“That is why we have set out clear principles that will guide our policy-led decision making over where to find savings and cut costs, while also investing in necessary improvements in our vital services and their delivery.

“Our key principles that underpin budget decisions are: being policy-led in our decisions and sticking to them; making decisions based on evidence of need and what works; being a more productive and affordable organisation; stopping doing some things to focus on those that matter most to local people; investing in innovative ways of providing services; giving value for money; promoting and supporting self-reliance in our communities; focussing our limited resources on prevention and early intervention; and investing in infrastructure to promote local economic growth and job creation.

“As well as ensuring our main priorities for improvement are properly resourced, I want to create a Council that is financially stable. So we have taken a prudent approach in a time of unprecedented change and uncertainty in local government and of growing demand for some local services, such as care for the elderly and vulnerable.

“With skill and careful choices, we have created new opportunities to invest in the future of Cheshire East, whilst protecting the quality of our essential frontline services. It is about getting more from less – and using the resources of the whole community to help deliver local services to meet local needs.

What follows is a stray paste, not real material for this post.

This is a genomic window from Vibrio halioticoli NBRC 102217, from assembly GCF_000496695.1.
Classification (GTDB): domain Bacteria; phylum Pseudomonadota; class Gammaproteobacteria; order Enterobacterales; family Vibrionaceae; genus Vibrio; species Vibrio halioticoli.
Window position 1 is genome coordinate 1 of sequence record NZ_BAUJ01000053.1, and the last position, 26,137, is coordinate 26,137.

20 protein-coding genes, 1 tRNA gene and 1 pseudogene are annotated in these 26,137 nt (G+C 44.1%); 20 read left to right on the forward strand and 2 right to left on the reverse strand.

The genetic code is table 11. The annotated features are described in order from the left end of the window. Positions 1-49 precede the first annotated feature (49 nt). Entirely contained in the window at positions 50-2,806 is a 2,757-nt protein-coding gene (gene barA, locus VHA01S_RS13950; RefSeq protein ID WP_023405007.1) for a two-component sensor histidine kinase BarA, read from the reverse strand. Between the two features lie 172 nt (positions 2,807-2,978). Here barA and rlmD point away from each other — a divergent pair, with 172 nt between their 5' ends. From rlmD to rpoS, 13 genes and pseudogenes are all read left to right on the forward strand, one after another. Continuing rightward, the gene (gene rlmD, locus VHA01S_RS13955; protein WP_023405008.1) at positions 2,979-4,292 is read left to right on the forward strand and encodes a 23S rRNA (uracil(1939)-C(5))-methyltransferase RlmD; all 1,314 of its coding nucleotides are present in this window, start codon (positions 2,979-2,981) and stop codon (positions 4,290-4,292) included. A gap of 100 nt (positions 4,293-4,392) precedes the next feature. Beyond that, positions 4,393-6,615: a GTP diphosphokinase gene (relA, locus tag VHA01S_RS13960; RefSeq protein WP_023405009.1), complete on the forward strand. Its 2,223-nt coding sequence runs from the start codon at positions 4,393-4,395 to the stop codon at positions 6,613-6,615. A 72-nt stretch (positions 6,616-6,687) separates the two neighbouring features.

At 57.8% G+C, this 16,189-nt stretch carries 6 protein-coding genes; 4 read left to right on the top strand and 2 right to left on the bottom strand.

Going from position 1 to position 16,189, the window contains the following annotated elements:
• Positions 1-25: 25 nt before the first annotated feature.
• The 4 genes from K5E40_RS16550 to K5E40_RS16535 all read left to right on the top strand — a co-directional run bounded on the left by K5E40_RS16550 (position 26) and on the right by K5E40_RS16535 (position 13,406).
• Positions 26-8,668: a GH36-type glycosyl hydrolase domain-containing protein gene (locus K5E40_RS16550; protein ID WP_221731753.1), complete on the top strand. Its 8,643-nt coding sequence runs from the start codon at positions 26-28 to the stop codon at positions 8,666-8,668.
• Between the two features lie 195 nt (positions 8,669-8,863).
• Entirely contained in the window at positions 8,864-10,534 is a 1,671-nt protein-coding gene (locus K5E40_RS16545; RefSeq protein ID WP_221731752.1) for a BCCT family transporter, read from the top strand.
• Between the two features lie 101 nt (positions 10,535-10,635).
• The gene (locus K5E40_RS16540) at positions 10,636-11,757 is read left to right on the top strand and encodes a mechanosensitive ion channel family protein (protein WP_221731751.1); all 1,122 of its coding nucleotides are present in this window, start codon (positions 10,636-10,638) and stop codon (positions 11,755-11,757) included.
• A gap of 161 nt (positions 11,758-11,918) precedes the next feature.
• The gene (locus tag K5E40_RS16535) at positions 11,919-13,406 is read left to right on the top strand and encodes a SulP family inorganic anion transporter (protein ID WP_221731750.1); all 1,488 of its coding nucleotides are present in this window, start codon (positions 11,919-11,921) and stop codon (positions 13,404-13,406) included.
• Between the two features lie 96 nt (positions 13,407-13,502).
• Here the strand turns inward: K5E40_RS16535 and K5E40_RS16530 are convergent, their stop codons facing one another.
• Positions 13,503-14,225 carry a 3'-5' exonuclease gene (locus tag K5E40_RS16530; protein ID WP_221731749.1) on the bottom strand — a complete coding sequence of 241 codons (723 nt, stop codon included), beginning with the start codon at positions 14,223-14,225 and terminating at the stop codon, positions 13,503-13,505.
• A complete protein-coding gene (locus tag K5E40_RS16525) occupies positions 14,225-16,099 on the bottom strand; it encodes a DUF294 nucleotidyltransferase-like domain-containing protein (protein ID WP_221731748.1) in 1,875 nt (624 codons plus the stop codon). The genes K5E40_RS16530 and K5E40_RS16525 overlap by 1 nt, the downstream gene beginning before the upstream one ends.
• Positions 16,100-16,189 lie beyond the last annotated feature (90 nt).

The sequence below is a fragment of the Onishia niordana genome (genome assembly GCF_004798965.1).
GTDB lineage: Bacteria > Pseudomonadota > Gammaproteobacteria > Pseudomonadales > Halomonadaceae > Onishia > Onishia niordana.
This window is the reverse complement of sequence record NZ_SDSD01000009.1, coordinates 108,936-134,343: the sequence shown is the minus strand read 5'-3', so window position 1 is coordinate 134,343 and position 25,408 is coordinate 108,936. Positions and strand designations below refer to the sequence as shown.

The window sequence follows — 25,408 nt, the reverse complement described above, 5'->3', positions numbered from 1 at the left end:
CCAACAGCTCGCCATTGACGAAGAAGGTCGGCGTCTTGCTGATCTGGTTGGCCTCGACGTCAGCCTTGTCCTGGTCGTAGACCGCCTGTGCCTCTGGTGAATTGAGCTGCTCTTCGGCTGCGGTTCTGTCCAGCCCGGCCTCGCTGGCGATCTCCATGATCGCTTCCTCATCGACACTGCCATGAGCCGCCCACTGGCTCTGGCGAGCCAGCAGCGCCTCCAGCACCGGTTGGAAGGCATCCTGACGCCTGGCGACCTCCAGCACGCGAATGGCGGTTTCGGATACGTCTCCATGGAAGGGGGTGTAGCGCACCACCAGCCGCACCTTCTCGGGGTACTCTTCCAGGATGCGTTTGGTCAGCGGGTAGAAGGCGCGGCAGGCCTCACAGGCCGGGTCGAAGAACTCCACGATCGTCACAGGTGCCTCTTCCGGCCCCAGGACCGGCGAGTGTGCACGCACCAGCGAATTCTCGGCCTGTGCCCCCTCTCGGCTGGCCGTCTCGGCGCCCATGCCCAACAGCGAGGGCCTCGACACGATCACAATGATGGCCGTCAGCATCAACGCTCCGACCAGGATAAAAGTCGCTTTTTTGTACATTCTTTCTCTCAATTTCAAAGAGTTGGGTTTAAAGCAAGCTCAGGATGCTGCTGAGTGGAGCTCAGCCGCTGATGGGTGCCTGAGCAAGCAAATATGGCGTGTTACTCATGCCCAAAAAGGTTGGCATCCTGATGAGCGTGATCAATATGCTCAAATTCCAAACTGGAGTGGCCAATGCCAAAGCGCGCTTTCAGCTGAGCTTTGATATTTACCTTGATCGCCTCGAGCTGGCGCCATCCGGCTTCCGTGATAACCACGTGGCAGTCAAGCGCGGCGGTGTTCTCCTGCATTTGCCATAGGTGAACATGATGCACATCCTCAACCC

“I will not try to disguise the fact that some difficult choices and decisions have been unavoidable. But we have stuck to our principles.”

The key elements of the Three-Year Financial Strategy are:

Lifting the tax burden – no increase in Council Tax this year and next. This means that by 2015, we will have saved the average local taxpayer more than £470;

Giving better value for money – cutting out millions of pounds of unnecessary costs and waste and working more efficiently, without affecting essential frontline services;

Reducing management overheads and improving productivity – seeing the Council’s wages bill reduce by at least 20 per cent;

● ‘Sweating’ our assets – reducing the number of buildings and facilities we operate and sharing others with partners. Disposing of unwanted assets to free up millions of pounds;

Growing our economy – Capital programme of over £220m, investing £25m in our road network and putting in the infrastructure to help deliver 27,000 new homes;